Monday, March 20, 2017

Island lay-Buddhist rituals

A.G.S. Kariyawasam (Buddhist Ceremonies and Rituals of Sri Lanka) edited with expanded explanations by Bhante, Amber Larson, Dhr. Seven, Crystal Quintero, Wisdom Quarterly
Traditional Sri Lankan island harvesting dance (Sri Lankan Friendship Association of BC/W)
Flower offering to statue (Pariyatti Press)
Ritual acts undertaken and performed by the Theravada Buddhists of Sri Lanka may be broadly classified under three headings.

(1) There are acts performed for the acquisition of merit.

Offerings and good actions made with the Buddha in mind) calculated to provide a basis for achieving nirvana, which is release from the otherwise endless Cycle of Rebirths (samsara).

Avalokiteshvara, Weligama (AaA)
Such acts of merit are, at the same time, expected to offer semi-temporal rewards of comfort and happiness here and now as well as in the lesser heavenly worlds in future lives. These supplementary forms of "religious" ritual activity have arisen out of a natural need to augment the more austere way followed by the world-renouncing disciples of the Buddha.

Happiness now
(2) There are acts directed towards securing worldly prosperity and averting the calamities of disease and unseen beings or forces of evil, such as encouraging monastics to utter protective chants or incantations (pirith), making symbolic offerings (bodhi-puja, etc.)

Sri Lankan kings showing hospitality to a "worthy one" (arhat), possibly the great Indian commentator Buddhaghosa, who worked in Sri Lanka, Kelaniya Temple, (denishc/flickr).

Tovil, "devil's dance," mask from Sri Lanka
(3) There are many rituals that have been adopted from older folk religions. These are mainly semi-religious in character like the "anti-devil dances" called tovil ceremonies.

They derive their power and authority primarily through the superhuman power of the Buddha and also through the hosts of spirits who are, as it were, commanded by invoking the power of the Buddha or of the Three Guides: the Buddha, Dharma, and Sangha.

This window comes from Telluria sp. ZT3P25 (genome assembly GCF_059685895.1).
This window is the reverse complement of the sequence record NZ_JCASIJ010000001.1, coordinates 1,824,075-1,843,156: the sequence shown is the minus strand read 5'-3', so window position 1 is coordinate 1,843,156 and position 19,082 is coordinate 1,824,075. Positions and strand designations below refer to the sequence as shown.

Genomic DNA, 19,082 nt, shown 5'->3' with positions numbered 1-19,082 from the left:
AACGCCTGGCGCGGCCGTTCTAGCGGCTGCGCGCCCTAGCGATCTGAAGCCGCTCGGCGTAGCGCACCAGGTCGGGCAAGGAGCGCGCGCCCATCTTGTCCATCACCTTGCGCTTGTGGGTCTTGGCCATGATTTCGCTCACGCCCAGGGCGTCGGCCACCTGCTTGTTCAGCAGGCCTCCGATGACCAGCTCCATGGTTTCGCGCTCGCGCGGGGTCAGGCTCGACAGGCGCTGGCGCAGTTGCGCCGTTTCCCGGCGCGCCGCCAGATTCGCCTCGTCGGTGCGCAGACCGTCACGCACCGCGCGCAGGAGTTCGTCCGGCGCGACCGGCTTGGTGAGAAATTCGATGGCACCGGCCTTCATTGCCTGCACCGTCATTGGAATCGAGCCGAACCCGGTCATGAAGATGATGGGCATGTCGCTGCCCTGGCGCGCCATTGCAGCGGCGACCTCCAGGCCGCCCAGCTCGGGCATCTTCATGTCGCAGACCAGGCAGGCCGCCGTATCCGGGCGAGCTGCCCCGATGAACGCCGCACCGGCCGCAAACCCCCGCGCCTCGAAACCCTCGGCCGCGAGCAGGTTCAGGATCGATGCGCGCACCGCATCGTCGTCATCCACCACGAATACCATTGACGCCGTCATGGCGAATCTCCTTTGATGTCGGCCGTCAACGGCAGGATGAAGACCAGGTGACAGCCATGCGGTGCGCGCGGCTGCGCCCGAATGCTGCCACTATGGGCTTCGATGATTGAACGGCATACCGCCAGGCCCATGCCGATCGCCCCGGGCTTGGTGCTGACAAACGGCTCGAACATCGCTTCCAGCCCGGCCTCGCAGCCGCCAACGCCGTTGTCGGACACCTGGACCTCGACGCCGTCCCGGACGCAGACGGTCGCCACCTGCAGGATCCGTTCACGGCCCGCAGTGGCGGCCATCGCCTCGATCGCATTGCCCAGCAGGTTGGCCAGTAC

• These three guides (not "refuges" as sarana is commonly mistranslated) are the Enlightened One, Enlightening Teachings, and Enlightened Disciples. Enlightened disciples, the arya-sangha, the "Community of Noble Ones," which does not mean all monastics, as the word usually denotes, but only those people, ordained or not, who have achieved at least the first stage of enlightenment.
Almost all the religious activities that have a ceremonial and a ritualistic significance are regarded as acts for the acquisition of merit (called pinkama in Sinhalese from the ancient Pali punnakamma and Sanskrit punyakarma).

Colorful buddhas of the past, Dadagamuwa Raja Maha Viharaya, Sri Lanka (Malka001/flickr).

In this sense, all the religious activities of Sri Lankan lay Buddhism can be explained as being oriented towards that end.

Accordingly, the first two types of rituals basically have a merit-generating character and thereby receive religious sanction.

For instance, the idea of acquisition of merit through a religious act and its transference to the deities (devas) and soliciting their help has the scriptural sanction of the "Greater Final Nirvana Discourse" (Maha-Parinibbana Sutta, DN.ii,88-89).

Here the Buddha says that wise people, when residing in a particular area, first offer alms to spiritual recluses and then transfer the merits of those offerings to the deities of the area, who in return help them. This seems to indicate the early beginning of adoring vatthu-devata or local physical deities in Buddhism.
Merit earned by the performance of a wholesome act is regarded as a sure way of obtaining a better life in the future.

The performance of these is also a means of expiation in the sense that the meritorious deeds have the effect of countering and hindering the operation of unwholesome karma (Pali kamma) previously acquired and inherited. Thus the range of merit is very wide.
For the ordinary householder, nirvana (Pali nibbana) is an ultimate goal to be achieved through a gradual process of personal evolution extending over many lives. Therefore, until one achieves that sublime and exalted state at some future date one continues to perform these acts in order to lead a happy life. All merit-generating rituals are performed mainly with this end in view. More

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